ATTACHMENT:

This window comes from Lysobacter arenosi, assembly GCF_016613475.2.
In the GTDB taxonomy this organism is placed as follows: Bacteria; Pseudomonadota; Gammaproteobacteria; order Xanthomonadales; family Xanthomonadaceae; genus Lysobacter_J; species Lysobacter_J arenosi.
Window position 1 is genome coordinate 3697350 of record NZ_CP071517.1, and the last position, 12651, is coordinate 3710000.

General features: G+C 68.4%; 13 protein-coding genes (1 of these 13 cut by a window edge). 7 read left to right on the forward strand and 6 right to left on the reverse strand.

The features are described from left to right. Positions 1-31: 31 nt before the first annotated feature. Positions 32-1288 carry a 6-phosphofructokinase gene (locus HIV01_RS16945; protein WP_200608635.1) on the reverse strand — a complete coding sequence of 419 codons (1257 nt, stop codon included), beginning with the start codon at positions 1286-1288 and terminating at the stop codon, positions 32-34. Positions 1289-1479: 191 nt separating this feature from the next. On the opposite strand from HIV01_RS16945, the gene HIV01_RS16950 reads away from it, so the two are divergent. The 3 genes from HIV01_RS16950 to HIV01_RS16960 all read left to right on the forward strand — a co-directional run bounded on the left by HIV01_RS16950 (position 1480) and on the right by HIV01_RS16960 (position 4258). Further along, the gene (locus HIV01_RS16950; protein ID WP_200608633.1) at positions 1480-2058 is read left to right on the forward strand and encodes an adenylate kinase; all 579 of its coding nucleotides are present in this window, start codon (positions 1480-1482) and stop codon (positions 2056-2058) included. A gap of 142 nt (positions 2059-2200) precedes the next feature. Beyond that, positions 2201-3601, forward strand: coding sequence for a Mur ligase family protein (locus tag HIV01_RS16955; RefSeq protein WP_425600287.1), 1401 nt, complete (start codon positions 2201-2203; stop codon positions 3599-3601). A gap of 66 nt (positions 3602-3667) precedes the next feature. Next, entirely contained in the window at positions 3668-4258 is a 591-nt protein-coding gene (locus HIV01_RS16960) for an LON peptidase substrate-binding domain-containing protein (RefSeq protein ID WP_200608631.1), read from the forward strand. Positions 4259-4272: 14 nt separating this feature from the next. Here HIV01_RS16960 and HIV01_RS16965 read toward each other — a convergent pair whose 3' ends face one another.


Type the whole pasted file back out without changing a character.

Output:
This window comes from Lysobacter arenosi, assembly GCF_016613475.2.
In the GTDB taxonomy this organism is placed as follows: Bacteria; Pseudomonadota; Gammaproteobacteria; order Xanthomonadales; family Xanthomonadaceae; genus Lysobacter_J; species Lysobacter_J arenosi.
Window position 1 is genome coordinate 3697350 of record NZ_CP071517.1, and the last position, 12651, is coordinate 3710000.

General features: G+C 68.4%; 13 protein-coding genes (1 of these 13 cut by a window edge). 7 read left to right on the forward strand and 6 right to left on the reverse strand.

The features are described from left to right. Positions 1-31: 31 nt before the first annotated feature. Positions 32-1288 carry a 6-phosphofructokinase gene (locus HIV01_RS16945; protein WP_200608635.1) on the reverse strand — a complete coding sequence of 419 codons (1257 nt, stop codon included), beginning with the start codon at positions 1286-1288 and terminating at the stop codon, positions 32-34. Positions 1289-1479: 191 nt separating this feature from the next. On the opposite strand from HIV01_RS16945, the gene HIV01_RS16950 reads away from it, so the two are divergent. The 3 genes from HIV01_RS16950 to HIV01_RS16960 all read left to right on the forward strand — a co-directional run bounded on the left by HIV01_RS16950 (position 1480) and on the right by HIV01_RS16960 (position 4258). Further along, the gene (locus HIV01_RS16950; protein ID WP_200608633.1) at positions 1480-2058 is read left to right on the forward strand and encodes an adenylate kinase; all 579 of its coding nucleotides are present in this window, start codon (positions 1480-1482) and stop codon (positions 2056-2058) included. A gap of 142 nt (positions 2059-2200) precedes the next feature. Beyond that, positions 2201-3601, forward strand: coding sequence for a Mur ligase family protein (locus tag HIV01_RS16955; RefSeq protein WP_425600287.1), 1401 nt, complete (start codon positions 2201-2203; stop codon positions 3599-3601). A gap of 66 nt (positions 3602-3667) precedes the next feature. Next, entirely contained in the window at positions 3668-4258 is a 591-nt protein-coding gene (locus HIV01_RS16960) for an LON peptidase substrate-binding domain-containing protein (RefSeq protein ID WP_200608631.1), read from the forward strand. Positions 4259-4272: 14 nt separating this feature from the next. Here HIV01_RS16960 and HIV01_RS16965 read toward each other — a convergent pair whose 3' ends face one another.